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“We … have a host of cultural barriers that prevent women from seeking help. For example, victims of violence are often threatened not to go to court and are subject to extreme physical and psychological abuse. Women also find legal battles as a ‘hassle’ to their daily lives, because they have to juggle multiple responsibilities at home and work.
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Tarikul Islam is a Commanding Officer and Superintendent of Police at Bangladesh Police’s Armed Police Battalion in Cox’s Bazar, Bangladesh. Since 2019, UN Women has supported the Bangladesh Police to strengthen gender-responsive policing in Cox’s Bazar and improve the availability, accessibility and quality of services in alignment with the United Nations "essential services package” for women and girls subject to violence.
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Over the years the people of Sulu province in the Philippines have experienced armed conflicts, violent extremism, kidnappings and multiple displacements. The province now is part of the Bangsamoro Autonomous Region in Muslim Mindanao. Nurrunihar Mohammad is a provincial representative for the Bangsamoro Women Commission and a former-combatant of the Moro National Liberation Front (MNLF).
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Police Lieutenant Colonel Melbeth Mondaya is Gender and Development Focal Point of the Philippine National Police Regional Office-Bangsamoro Autonomous Region. The region has long been affected by private armed groups, violent extremism and violent clan feuding. In November 2021, Mondaya participated in a workshop on women, peace and security organized by UN Women and Bangsamoro Women Commission in cooperation with the Armed Forces of the Philippines.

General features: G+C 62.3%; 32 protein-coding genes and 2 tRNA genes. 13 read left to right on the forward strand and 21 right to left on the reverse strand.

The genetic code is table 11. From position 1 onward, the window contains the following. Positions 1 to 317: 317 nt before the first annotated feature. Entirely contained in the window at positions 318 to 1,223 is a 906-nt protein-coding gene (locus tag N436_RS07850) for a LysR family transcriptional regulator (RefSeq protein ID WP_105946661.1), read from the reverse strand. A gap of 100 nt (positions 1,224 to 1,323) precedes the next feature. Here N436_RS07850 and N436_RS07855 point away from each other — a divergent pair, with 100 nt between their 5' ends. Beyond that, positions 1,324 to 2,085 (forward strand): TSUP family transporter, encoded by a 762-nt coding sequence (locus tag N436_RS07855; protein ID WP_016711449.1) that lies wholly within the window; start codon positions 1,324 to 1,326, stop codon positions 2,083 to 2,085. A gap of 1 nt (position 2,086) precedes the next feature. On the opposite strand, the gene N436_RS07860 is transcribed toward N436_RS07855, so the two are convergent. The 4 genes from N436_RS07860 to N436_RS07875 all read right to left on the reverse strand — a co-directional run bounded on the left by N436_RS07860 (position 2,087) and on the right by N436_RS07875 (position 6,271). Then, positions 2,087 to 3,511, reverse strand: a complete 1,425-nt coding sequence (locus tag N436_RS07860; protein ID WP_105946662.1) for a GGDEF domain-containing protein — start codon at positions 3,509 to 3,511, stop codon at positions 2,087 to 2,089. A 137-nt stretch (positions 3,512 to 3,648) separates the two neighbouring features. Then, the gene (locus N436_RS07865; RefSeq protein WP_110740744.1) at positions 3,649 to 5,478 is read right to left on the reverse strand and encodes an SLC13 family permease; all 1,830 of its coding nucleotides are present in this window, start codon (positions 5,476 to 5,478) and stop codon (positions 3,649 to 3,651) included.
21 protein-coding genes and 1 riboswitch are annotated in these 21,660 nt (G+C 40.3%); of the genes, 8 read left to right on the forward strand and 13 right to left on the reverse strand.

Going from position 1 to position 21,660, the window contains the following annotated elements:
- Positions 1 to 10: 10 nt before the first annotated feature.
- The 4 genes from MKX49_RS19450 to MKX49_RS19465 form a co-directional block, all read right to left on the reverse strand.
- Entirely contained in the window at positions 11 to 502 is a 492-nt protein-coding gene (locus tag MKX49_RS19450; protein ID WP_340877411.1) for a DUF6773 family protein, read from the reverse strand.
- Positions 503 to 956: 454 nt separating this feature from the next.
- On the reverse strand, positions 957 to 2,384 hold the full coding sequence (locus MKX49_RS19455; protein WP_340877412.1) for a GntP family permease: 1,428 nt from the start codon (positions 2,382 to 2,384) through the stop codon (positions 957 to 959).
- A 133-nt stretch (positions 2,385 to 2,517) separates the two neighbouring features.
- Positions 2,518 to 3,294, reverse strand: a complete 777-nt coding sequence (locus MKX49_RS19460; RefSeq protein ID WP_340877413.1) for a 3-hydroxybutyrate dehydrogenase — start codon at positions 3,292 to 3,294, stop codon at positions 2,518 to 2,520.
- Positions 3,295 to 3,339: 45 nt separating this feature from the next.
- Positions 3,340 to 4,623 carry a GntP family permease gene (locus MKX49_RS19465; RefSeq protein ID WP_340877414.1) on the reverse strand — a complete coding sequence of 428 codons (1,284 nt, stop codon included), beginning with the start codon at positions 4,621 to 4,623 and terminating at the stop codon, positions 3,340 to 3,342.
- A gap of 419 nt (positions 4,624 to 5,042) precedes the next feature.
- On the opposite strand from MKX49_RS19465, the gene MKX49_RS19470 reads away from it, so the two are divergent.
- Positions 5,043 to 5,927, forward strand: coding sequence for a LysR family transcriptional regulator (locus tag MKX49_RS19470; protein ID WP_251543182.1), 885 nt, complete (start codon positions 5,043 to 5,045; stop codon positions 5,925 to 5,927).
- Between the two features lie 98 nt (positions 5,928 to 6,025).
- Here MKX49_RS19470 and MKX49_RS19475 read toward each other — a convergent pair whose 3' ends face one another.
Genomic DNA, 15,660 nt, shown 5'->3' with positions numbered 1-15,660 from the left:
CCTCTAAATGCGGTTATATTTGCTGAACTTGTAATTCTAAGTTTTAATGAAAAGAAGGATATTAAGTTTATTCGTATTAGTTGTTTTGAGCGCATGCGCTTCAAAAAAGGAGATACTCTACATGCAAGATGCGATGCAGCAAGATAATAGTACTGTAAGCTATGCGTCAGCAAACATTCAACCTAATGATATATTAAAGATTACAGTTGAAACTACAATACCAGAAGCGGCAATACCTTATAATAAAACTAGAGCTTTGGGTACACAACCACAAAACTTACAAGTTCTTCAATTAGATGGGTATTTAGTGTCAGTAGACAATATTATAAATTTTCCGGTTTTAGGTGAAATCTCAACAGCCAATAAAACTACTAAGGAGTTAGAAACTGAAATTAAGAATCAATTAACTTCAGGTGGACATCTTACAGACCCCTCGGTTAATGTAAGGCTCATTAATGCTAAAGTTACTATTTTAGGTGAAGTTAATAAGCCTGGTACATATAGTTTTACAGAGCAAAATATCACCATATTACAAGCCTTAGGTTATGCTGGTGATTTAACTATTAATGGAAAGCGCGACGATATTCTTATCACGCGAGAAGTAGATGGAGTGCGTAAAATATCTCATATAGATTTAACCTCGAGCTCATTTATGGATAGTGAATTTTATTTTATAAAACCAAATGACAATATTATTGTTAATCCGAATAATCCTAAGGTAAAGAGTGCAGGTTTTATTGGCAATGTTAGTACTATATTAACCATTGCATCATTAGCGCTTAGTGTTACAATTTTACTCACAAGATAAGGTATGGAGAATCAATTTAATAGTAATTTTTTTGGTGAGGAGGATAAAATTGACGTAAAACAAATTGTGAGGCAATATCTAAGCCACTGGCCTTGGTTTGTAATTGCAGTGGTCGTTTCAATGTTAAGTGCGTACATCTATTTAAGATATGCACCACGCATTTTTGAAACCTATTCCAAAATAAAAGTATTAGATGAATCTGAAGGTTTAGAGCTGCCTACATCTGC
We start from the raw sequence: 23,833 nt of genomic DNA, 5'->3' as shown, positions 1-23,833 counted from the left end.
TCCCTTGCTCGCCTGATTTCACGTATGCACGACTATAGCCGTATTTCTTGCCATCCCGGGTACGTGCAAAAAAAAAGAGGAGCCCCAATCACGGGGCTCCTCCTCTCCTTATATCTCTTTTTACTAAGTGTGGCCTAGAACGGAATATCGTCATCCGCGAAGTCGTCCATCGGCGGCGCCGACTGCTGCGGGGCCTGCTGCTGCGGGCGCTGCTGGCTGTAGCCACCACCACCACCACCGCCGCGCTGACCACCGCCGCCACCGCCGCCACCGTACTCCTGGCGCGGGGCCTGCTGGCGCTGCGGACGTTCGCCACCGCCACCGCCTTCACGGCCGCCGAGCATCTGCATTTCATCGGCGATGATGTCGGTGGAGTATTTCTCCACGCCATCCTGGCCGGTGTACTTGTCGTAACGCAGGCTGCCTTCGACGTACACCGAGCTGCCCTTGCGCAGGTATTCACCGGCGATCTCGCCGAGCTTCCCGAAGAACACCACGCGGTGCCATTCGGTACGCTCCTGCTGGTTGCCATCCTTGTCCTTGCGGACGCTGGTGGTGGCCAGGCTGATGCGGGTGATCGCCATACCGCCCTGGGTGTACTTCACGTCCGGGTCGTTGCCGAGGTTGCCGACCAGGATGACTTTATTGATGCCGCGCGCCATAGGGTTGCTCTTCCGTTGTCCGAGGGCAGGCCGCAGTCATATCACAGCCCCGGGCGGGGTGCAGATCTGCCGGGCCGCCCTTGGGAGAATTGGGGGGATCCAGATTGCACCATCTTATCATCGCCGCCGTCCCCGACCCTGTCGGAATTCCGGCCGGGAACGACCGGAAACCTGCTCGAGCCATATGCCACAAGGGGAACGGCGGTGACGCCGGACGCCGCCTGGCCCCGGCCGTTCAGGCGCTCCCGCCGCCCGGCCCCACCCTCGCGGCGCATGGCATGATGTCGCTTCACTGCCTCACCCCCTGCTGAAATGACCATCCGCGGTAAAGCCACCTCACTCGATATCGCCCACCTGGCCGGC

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Our interviewee is a member of Sarah Carer, social workers trained by House of Sarah to help survivors of violence access information and essential services. She asked to remain anonymous.“For long, domestic violence was a norm in our community. Men would say it's a way of disciplining women. ‘Mind your own business. It's their problem,’ people would say if anyone tried to help. …
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Reverend Jone Tuiwaiwai, 60, is a House of Sarah project officer and a pastor of St. Luke Anglican Church in Suva, Fiji. Since 2018, the faith-based non-governmental organization House of Sarah has been piloting the project, Preventing Violence Against Women in Fiji’s Faith Settings initiative in three Christian communities in Fiji. House of Sarah is co-funded by the Pacific Partnership to End Violence Against Women and Girls (Pacific Partnership), which is funded primarily by the European Union, the Governments of Australia and of New Zealand, UN Women, and the Fiji Women’s Fund (also supported by the Australian Government).
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Sani Daoni, 40, a member of Wailoku community in Suva, Fiji, has attended dialogue sessions given by the House of Sarah project. "I’m a man. I loved my power. I wanted things my way. I never shared responsibility with my wife. If things were not followed, I’d beat her up. I was harsh on the kids. I was always shouting at them. That’s how I disciplined my family,""
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Dynamic and award-winning Tongan athlete, ‘Atamaama Tu’utafaiva, believes here is no such thing as “man’s” or “woman’s” sport. Photo: Talitha Project/Alokoulu Ulukivaiola   My name is ‘Atamaama Tu’utafaiva. I am 24 and come from the village of Kolofo’ou in Tonga. I play for the Ha’apai Island national rugby team. The first time I played rugby was in 2016 for the 15s team for the village of...
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Father-daughter duo Kotoni and Vasa ‘I Vao Feleti, have been playing sports together since Vasa was in Class 1, in Tonga. It was very early on that former international rugby player Kotoni, saw “incredible potential” in his young daughter and decided to nurture it. Photo: Talitha Project/Alokoulu Ulukivaiola Vasa ‘I Vao Feleti   My name is Vasa Feleti, and I am 13 years old. I really like playing rugby 7s. The first time I played rugby, I...
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UN Women is supporting Refugee Relief and Repatriation Commissioner officials, Camp-in-Charges, police and legal aid providers through training on gender-responsive humanitarian action, women's empowerment, and violence against women. UN Women also has six “gender field officers” who cover 13 camps and support the Camp-in-Charges. Many cases of adolescent girl molestation and eve-teasing have come to my attention. These are delicate cases that are difficult to handle, but I do my best to ensure that justice is served. Through the Department of Social Services and the Ministry of Women and Children Affairs, the Bangladesh Government is also assisting survivors of gender-based violence.